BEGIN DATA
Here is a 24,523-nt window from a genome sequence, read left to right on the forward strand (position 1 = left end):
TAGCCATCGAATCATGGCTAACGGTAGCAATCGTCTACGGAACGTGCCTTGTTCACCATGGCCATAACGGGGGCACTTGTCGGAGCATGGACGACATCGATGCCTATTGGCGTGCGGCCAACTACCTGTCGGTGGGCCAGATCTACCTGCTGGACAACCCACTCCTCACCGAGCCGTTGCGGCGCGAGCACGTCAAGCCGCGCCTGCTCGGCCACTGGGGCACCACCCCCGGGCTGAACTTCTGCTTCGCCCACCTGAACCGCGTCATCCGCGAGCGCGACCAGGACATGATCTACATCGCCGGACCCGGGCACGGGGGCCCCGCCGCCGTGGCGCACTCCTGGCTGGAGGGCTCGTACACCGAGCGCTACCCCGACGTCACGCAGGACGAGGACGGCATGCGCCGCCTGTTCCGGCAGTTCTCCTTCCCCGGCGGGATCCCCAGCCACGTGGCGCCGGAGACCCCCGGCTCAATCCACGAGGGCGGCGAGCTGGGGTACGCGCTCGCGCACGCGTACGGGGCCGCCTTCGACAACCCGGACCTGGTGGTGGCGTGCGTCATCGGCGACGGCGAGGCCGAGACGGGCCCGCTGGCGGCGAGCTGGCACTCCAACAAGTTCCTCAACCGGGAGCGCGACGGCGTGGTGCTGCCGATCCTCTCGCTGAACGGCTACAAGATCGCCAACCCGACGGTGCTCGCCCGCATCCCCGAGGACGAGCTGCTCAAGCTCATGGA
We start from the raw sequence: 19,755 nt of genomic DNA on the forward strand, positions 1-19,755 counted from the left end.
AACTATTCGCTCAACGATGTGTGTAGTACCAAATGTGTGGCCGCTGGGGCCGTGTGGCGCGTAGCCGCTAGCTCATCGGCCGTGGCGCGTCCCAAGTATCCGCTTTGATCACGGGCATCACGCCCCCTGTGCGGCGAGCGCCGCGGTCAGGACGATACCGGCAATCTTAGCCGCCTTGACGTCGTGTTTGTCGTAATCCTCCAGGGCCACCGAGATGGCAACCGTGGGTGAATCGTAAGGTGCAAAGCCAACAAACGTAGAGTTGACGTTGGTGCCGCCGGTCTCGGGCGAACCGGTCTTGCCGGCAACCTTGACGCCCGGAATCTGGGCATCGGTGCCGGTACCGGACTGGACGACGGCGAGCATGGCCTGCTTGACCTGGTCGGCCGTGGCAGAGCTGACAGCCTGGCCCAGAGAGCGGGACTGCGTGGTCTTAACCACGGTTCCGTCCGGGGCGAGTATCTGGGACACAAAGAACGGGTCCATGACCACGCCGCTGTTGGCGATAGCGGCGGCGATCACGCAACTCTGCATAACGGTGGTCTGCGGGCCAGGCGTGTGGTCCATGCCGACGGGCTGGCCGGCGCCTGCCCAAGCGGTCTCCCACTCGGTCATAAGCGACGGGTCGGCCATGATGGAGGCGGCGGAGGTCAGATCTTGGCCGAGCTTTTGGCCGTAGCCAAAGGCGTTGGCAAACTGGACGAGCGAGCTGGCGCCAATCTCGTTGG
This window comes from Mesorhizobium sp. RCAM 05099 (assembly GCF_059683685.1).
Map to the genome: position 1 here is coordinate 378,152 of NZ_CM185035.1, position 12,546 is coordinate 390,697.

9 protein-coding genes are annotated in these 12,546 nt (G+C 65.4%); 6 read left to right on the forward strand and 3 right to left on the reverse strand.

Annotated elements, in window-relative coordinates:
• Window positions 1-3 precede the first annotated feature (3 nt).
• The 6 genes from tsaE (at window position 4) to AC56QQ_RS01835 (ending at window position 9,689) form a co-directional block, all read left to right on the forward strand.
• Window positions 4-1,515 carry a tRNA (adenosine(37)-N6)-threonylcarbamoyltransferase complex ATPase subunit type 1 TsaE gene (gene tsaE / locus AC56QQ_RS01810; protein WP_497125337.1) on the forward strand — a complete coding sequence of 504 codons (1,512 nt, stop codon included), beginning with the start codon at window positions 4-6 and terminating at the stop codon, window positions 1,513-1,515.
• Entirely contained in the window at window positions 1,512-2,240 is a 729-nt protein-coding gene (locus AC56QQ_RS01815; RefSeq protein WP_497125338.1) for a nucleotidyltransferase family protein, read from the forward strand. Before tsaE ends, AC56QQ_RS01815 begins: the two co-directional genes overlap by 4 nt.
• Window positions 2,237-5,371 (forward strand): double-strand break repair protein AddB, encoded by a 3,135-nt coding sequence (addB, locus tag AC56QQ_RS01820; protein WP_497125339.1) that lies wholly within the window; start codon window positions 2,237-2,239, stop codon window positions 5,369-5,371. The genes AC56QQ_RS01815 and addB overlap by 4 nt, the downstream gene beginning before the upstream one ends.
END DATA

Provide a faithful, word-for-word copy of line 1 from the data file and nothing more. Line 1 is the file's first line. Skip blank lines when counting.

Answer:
Here is a 24,523-nt window from a genome sequence, read left to right on the forward strand (position 1 = left end):